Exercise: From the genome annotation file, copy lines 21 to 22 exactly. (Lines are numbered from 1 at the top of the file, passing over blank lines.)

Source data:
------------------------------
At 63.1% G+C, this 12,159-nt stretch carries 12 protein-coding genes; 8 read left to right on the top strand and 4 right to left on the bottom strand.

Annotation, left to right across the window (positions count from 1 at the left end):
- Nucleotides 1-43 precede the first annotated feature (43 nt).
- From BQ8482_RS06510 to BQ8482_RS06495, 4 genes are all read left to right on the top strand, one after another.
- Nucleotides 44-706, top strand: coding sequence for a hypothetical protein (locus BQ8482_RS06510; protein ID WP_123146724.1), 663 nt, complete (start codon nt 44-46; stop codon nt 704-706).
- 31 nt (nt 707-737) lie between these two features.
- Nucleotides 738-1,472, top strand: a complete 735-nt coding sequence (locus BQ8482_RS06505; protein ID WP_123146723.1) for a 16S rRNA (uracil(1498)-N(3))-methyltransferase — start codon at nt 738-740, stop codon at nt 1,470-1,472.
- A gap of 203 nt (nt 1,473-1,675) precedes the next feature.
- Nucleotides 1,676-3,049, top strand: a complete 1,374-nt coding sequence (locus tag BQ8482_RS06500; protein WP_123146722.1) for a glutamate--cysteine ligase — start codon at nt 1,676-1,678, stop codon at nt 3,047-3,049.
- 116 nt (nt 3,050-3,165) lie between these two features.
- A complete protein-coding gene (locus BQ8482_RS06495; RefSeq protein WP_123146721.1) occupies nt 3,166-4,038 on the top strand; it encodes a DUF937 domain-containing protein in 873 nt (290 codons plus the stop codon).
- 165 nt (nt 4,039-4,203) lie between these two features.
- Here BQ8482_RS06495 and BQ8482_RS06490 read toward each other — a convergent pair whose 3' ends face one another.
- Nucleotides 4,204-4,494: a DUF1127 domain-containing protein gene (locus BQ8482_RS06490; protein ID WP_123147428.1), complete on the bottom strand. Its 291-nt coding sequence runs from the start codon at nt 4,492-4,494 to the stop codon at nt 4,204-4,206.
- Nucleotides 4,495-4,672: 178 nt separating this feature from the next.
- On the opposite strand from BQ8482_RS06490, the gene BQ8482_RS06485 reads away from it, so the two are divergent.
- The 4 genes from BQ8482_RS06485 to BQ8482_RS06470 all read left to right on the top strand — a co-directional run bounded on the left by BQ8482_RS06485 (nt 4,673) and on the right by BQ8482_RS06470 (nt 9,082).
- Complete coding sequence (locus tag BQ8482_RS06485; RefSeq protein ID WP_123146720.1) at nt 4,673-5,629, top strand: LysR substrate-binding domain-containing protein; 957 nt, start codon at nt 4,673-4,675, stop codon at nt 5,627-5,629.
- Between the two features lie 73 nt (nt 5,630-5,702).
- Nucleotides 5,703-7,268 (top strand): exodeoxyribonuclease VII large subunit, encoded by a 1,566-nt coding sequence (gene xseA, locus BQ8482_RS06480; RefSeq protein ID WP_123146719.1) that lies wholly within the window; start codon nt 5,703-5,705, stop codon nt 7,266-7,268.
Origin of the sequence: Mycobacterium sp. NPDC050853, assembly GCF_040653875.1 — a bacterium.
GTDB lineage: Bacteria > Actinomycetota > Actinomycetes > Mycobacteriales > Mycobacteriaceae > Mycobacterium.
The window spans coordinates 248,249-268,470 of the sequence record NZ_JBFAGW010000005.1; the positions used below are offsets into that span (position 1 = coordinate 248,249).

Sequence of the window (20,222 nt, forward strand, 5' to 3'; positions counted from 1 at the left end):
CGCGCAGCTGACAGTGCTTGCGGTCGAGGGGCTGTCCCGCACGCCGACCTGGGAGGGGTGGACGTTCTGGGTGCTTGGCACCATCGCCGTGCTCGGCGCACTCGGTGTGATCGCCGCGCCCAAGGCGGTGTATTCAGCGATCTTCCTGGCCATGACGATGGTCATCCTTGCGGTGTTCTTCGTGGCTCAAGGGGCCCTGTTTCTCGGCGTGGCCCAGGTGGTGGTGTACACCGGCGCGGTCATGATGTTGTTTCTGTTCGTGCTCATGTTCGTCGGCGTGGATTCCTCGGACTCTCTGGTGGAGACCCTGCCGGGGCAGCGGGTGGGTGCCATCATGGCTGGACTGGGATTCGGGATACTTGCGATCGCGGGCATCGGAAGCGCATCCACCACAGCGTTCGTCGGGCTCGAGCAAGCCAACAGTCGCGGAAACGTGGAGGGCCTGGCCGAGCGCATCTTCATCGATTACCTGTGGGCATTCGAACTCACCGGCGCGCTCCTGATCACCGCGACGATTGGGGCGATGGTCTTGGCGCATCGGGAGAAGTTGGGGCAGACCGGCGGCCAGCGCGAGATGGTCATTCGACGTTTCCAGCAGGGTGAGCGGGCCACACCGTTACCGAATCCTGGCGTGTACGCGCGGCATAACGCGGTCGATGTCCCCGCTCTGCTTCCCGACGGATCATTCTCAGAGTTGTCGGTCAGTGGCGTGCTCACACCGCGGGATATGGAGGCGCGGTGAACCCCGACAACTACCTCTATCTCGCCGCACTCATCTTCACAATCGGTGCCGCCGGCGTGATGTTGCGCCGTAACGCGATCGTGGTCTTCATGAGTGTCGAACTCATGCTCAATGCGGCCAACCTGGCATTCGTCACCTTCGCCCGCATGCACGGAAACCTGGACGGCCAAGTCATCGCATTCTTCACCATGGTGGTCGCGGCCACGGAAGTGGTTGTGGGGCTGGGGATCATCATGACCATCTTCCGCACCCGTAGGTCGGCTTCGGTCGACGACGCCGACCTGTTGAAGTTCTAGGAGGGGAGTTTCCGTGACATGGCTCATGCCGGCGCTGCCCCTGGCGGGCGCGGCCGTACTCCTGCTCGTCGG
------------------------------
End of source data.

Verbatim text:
Origin of the sequence: Mycobacterium sp. NPDC050853, assembly GCF_040653875.1 — a bacterium.
GTDB lineage: Bacteria > Actinomycetota > Actinomycetes > Mycobacteriales > Mycobacteriaceae > Mycobacterium.